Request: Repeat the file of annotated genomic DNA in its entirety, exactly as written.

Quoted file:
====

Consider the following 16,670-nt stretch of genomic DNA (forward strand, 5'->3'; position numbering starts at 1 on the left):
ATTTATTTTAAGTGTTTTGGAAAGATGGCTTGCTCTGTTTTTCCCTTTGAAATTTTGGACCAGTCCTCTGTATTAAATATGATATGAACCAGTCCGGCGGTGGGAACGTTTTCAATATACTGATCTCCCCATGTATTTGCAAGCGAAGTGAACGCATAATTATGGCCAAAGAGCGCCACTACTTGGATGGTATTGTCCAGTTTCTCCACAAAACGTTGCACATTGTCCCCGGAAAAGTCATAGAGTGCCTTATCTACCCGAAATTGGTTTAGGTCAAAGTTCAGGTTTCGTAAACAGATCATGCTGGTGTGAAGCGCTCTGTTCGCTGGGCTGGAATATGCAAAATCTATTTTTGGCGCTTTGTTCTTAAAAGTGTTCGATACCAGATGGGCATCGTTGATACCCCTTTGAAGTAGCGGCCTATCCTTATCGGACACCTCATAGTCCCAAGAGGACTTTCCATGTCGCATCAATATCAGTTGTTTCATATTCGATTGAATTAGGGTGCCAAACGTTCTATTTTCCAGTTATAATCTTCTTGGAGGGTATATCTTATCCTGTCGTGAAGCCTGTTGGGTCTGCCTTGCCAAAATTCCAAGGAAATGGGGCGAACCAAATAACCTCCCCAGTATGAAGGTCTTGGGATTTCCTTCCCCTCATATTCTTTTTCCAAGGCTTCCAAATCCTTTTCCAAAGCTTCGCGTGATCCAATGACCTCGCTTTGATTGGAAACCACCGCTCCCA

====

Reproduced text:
Consider the following 16,670-nt stretch of genomic DNA (forward strand, 5'->3'; position numbering starts at 1 on the left):
ATTTATTTTAAGTGTTTTGGAAAGATGGCTTGCTCTGTTTTTCCCTTTGAAATTTTGGACCAGTCCTCTGTATTAAATATGATATGAACCAGTCCGGCGGTGGGAACGTTTTCAATATACTGATCTCCCCATGTATTTGCAAGCGAAGTGAACGCATAATTATGGCCAAAGAGCGCCACTACTTGGATGGTATTGTCCAGTTTCTCCACAAAACGTTGCACATTGTCCCCGGAAAAGTCATAGAGTGCCTTATCTACCCGAAATTGGTTTAGGTCAAAGTTCAGGTTTCGTAAACAGATCATGCTGGTGTGAAGCGCTCTGTTCGCTGGGCTGGAATATGCAAAATCTATTTTTGGCGCTTTGTTCTTAAAAGTGTTCGATACCAGATGGGCATCGTTGATACCCCTTTGAAGTAGCGGCCTATCCTTATCGGACACCTCATAGTCCCAAGAGGACTTTCCATGTCGCATCAATATCAGTTGTTTCATATTCGATTGAATTAGGGTGCCAAACGTTCTATTTTCCAGTTATAATCTTCTTGGAGGGTATATCTTATCCTGTCGTGAAGCCTGTTGGGTCTGCCTTGCCAAAATTCCAAGGAAATGGGGCGAACCAAATAACCTCCCCAGTATGAAGGTCTTGGGATTTCCTTCCCCTCATATTCTTTTTCCAAGGCTTCCAAATCCTTTTCCAAAGCTTCGCGTGATCCAATGACCTCGCTTTGATTGGAAACCACCGCTCCCA